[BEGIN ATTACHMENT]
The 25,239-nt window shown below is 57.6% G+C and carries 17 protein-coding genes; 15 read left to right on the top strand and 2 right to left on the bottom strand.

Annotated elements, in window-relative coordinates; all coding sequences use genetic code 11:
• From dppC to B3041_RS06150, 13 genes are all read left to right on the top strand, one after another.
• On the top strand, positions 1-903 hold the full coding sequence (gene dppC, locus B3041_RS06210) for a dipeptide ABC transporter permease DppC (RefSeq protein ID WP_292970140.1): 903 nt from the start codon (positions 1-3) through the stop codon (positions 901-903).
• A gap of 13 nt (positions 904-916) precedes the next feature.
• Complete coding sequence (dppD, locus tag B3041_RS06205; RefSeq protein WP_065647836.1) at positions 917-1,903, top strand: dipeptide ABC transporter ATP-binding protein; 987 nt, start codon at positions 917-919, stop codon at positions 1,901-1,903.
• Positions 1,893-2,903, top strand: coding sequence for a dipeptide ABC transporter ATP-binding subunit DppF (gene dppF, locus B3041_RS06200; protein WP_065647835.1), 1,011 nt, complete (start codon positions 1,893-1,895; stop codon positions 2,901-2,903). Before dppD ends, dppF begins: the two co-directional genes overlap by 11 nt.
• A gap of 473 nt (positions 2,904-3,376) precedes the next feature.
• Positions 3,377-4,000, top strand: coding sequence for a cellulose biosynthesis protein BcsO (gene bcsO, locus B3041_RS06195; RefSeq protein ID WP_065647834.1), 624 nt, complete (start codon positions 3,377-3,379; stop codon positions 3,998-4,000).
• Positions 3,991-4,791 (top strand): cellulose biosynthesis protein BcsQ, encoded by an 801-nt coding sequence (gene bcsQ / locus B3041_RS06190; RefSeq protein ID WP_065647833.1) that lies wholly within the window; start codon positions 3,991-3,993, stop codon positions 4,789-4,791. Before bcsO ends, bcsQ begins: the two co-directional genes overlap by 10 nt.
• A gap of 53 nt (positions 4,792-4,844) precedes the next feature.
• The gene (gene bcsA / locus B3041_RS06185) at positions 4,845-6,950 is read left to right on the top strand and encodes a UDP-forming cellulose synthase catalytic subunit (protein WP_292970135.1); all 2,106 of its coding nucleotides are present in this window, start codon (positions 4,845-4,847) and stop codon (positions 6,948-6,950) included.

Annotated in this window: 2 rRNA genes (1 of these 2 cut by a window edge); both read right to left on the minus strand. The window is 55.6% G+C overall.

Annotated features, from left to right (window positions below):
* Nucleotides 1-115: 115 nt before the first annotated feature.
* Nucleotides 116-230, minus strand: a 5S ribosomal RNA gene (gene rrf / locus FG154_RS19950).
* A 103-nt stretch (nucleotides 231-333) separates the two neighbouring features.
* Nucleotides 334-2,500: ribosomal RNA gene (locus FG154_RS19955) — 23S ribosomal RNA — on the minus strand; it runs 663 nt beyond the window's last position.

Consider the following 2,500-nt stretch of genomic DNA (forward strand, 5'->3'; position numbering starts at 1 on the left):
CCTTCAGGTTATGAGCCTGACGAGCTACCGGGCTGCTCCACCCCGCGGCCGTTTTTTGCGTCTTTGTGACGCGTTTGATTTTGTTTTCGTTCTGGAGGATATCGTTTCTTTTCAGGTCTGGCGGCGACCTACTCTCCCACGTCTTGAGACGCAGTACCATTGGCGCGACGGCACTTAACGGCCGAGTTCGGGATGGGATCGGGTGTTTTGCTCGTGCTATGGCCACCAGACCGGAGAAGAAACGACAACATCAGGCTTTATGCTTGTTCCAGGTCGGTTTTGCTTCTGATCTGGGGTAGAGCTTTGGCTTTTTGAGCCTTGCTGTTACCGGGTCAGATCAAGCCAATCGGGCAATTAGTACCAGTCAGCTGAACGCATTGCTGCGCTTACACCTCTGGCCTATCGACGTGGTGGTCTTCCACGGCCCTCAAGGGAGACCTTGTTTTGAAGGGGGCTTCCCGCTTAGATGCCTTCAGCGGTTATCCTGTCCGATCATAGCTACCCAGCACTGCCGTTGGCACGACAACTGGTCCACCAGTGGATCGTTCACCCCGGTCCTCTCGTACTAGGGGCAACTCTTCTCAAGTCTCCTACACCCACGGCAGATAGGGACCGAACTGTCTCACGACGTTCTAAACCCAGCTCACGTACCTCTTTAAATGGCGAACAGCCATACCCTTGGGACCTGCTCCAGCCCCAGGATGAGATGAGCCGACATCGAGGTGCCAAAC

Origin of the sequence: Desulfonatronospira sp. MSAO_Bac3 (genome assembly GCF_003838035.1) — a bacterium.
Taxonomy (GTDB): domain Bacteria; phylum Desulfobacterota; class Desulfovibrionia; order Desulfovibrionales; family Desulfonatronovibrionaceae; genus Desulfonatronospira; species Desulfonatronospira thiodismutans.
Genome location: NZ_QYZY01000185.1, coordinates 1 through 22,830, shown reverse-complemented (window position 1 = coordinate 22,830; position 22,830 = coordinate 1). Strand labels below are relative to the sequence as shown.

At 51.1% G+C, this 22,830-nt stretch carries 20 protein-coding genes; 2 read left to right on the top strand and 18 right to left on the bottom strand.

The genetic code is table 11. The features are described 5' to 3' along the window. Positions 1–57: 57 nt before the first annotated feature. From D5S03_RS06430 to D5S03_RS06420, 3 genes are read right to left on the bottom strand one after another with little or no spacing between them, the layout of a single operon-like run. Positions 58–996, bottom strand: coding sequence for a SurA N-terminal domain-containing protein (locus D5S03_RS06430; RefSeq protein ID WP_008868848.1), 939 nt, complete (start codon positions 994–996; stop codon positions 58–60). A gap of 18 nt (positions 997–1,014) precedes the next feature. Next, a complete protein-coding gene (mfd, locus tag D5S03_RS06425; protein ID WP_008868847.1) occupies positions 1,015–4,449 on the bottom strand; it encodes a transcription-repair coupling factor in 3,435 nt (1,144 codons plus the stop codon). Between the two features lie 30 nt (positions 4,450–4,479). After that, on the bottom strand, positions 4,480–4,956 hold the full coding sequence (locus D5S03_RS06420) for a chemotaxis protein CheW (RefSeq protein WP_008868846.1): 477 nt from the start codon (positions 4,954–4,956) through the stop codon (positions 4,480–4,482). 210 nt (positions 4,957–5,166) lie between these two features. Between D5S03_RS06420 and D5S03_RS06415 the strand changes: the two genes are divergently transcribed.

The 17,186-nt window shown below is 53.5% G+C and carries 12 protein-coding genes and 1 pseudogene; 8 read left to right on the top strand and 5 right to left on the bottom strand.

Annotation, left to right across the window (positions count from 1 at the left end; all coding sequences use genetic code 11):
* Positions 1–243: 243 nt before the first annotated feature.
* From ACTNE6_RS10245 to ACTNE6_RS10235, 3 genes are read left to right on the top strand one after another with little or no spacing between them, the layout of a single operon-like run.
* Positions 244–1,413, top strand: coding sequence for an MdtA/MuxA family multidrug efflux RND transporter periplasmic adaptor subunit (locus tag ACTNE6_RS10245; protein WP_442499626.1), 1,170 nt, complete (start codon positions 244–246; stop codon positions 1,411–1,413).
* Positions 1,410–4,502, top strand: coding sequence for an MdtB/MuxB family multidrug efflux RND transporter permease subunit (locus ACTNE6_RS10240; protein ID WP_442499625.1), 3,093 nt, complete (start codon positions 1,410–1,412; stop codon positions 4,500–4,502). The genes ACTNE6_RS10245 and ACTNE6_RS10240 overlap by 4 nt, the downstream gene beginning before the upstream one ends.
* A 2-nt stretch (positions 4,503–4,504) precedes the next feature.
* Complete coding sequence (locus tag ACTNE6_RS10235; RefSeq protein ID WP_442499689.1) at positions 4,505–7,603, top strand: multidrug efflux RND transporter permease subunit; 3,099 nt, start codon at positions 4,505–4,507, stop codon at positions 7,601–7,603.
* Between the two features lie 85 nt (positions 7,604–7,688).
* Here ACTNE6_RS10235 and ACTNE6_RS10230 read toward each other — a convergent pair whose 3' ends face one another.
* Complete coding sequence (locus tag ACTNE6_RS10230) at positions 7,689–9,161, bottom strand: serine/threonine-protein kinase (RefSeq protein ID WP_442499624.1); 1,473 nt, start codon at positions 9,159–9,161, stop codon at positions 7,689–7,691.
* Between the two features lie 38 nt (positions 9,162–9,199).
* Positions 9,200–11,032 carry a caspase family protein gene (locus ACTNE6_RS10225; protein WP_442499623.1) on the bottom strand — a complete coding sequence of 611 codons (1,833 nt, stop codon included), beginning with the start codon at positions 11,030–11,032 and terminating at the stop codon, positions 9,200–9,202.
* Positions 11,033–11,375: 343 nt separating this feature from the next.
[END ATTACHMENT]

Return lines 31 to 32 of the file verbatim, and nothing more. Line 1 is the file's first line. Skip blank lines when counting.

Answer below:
* Positions 1,410–4,502, top strand: coding sequence for an MdtB/MuxB family multidrug efflux RND transporter permease subunit (locus ACTNE6_RS10240; protein ID WP_442499625.1), 3,093 nt, complete (start codon positions 1,410–1,412; stop codon positions 4,500–4,502). The genes ACTNE6_RS10245 and ACTNE6_RS10240 overlap by 4 nt, the downstream gene beginning before the upstream one ends.
* A 2-nt stretch (positions 4,503–4,504) precedes the next feature.